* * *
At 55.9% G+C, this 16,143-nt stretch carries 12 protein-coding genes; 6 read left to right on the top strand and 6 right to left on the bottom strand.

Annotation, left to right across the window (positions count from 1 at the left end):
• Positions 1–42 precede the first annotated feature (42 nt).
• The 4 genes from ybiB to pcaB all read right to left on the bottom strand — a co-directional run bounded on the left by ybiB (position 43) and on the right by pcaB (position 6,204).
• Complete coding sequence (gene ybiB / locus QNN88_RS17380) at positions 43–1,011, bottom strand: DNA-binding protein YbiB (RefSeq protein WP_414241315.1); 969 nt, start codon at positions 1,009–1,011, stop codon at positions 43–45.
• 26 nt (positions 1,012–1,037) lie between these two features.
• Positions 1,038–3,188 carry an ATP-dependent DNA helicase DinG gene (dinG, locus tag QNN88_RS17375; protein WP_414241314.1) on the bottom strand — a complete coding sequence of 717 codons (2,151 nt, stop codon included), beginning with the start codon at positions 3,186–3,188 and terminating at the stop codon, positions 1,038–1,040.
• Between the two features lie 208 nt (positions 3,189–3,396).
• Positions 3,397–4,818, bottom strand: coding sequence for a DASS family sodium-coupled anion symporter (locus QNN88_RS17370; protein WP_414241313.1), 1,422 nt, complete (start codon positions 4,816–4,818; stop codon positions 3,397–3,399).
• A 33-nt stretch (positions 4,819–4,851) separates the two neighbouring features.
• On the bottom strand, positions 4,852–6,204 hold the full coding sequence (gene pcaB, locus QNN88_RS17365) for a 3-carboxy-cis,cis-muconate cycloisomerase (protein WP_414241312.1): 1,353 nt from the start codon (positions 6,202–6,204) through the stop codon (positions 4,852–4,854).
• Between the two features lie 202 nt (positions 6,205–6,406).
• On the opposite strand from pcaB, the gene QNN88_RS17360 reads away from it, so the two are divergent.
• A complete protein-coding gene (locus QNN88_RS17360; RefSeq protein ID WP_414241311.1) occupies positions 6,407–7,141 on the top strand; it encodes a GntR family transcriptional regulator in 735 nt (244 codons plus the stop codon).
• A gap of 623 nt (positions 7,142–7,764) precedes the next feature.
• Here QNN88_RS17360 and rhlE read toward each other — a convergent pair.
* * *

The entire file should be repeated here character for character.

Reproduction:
At 55.9% G+C, this 16,143-nt stretch carries 12 protein-coding genes; 6 read left to right on the top strand and 6 right to left on the bottom strand.

Annotation, left to right across the window (positions count from 1 at the left end):
• Positions 1–42 precede the first annotated feature (42 nt).
• The 4 genes from ybiB to pcaB all read right to left on the bottom strand — a co-directional run bounded on the left by ybiB (position 43) and on the right by pcaB (position 6,204).
• Complete coding sequence (gene ybiB / locus QNN88_RS17380) at positions 43–1,011, bottom strand: DNA-binding protein YbiB (RefSeq protein WP_414241315.1); 969 nt, start codon at positions 1,009–1,011, stop codon at positions 43–45.
• 26 nt (positions 1,012–1,037) lie between these two features.
• Positions 1,038–3,188 carry an ATP-dependent DNA helicase DinG gene (dinG, locus tag QNN88_RS17375; protein WP_414241314.1) on the bottom strand — a complete coding sequence of 717 codons (2,151 nt, stop codon included), beginning with the start codon at positions 3,186–3,188 and terminating at the stop codon, positions 1,038–1,040.
• Between the two features lie 208 nt (positions 3,189–3,396).
• Positions 3,397–4,818, bottom strand: coding sequence for a DASS family sodium-coupled anion symporter (locus QNN88_RS17370; protein WP_414241313.1), 1,422 nt, complete (start codon positions 4,816–4,818; stop codon positions 3,397–3,399).
• A 33-nt stretch (positions 4,819–4,851) separates the two neighbouring features.
• On the bottom strand, positions 4,852–6,204 hold the full coding sequence (gene pcaB, locus QNN88_RS17365) for a 3-carboxy-cis,cis-muconate cycloisomerase (protein WP_414241312.1): 1,353 nt from the start codon (positions 6,202–6,204) through the stop codon (positions 4,852–4,854).
• Between the two features lie 202 nt (positions 6,205–6,406).
• On the opposite strand from pcaB, the gene QNN88_RS17360 reads away from it, so the two are divergent.
• A complete protein-coding gene (locus QNN88_RS17360; RefSeq protein ID WP_414241311.1) occupies positions 6,407–7,141 on the top strand; it encodes a GntR family transcriptional regulator in 735 nt (244 codons plus the stop codon).
• A gap of 623 nt (positions 7,142–7,764) precedes the next feature.
• Here QNN88_RS17360 and rhlE read toward each other — a convergent pair.